[Checkers] Processing unknown annotations

Matt Papi mpapi at csail.mit.edu
Thu May 29 10:10:27 EDT 2008

> Here's another attempt at my reply to the query about processing unknown
> annotations.  Is it right now?

It's right now.

There was a missing word ("However, you don't have to write [it] if
you...") that I corrected below.

- Matt

> Is there any support for processing unknown annotations?
> In my case I want to allow the analysis of user provided annotations.

This is easy enough to do.  The Custom Checker that is distributed with the
Checker Framework already does this.  For documentation, see


You can also read its code, which may help you with your task.

(Note:  In the next release, the Custom Checker will be renamed to the
Basic Checker.)

> I do not have any idea what SupportedAnnotationTypes and TypeQualifiers
> annotations actually do, so I am concerned if what I want to do is feasible.

In short, you should ignore SupportedAnnotationTypes, and you shouldn't
even write it on your checker; see below my signature for details.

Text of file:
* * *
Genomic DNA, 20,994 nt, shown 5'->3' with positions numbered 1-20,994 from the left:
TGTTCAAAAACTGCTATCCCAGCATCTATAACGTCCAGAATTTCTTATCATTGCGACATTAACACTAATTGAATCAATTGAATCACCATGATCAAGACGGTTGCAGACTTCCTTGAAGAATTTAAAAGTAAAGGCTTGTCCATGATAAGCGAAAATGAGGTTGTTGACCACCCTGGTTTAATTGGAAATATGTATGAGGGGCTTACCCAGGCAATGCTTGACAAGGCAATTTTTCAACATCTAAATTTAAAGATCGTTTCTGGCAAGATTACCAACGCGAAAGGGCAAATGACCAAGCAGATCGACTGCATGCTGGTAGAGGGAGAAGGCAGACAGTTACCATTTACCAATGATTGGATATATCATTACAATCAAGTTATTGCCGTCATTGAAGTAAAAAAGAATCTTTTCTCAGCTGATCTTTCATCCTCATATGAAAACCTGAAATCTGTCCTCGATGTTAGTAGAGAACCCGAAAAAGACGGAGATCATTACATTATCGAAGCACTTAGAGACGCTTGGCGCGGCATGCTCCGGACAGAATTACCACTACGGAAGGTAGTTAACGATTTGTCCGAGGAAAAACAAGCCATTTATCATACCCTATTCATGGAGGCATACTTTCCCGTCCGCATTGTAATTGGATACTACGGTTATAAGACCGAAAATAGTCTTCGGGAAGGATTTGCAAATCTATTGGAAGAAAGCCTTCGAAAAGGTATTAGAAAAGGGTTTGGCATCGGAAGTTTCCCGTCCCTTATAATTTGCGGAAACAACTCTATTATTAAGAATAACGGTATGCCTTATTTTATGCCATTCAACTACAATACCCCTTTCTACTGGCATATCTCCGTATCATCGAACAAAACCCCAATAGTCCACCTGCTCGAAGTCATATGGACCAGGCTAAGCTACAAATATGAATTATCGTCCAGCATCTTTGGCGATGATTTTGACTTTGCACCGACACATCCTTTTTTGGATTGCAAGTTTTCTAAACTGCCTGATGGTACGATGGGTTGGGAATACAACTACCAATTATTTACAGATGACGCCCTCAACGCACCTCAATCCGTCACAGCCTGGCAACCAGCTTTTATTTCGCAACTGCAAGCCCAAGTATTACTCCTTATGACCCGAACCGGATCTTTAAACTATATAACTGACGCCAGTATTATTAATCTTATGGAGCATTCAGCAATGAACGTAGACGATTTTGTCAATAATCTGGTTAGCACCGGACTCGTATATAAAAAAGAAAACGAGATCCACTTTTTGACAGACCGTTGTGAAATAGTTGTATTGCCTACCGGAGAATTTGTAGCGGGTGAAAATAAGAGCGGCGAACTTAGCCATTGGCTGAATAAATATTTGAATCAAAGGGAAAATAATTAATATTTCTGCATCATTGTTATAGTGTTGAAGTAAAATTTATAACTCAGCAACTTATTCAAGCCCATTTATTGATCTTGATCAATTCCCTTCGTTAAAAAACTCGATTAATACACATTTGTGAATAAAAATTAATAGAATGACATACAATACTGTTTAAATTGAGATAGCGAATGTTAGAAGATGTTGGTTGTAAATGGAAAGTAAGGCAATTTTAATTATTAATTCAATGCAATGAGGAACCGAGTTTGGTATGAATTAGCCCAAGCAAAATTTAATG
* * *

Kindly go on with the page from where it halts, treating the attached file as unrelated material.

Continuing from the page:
Instead, do one of the following two things:

 * Use @TypeQualifiers to list the annotations that your checker processes,
 * Override the getSupportedTypeQualifiers() method.  This is necessary
  when processing unknown annotations.  You can look at the implementation
  of the Basic Checker for inspiration.


Explanation about SupportedAnnotationTypes:

javax.annotation.processing.SupportedAnnotationTypes is supplied by Sun,
and we have not changed its meaning.  Unfortunately, that meaning is not
well-documented by Sun.  The compiler uses @SupportedAnnotationTypes to
determine whether or not a processor should be invoked on a given file.  If
a file does not contain one of the given annotations, then javac does not
invoke the annotation processor on the file.

Checkers are different:  they should process all files, always.  The
Javadoc [1] suggests that a processor should use


when processing all files, which is exactly what we want.  However, you
don't have to write it if you subclass BaseTypeChecker, because
BaseTypeChecker takes care of that for you.  So, don't write
@SupportedAnnotationTypes at all in a checker.

[1] http://java.sun.com/javase/6/docs/api/javax/annotation/processing/Processor.html#getSupportedAnnotationTypes()

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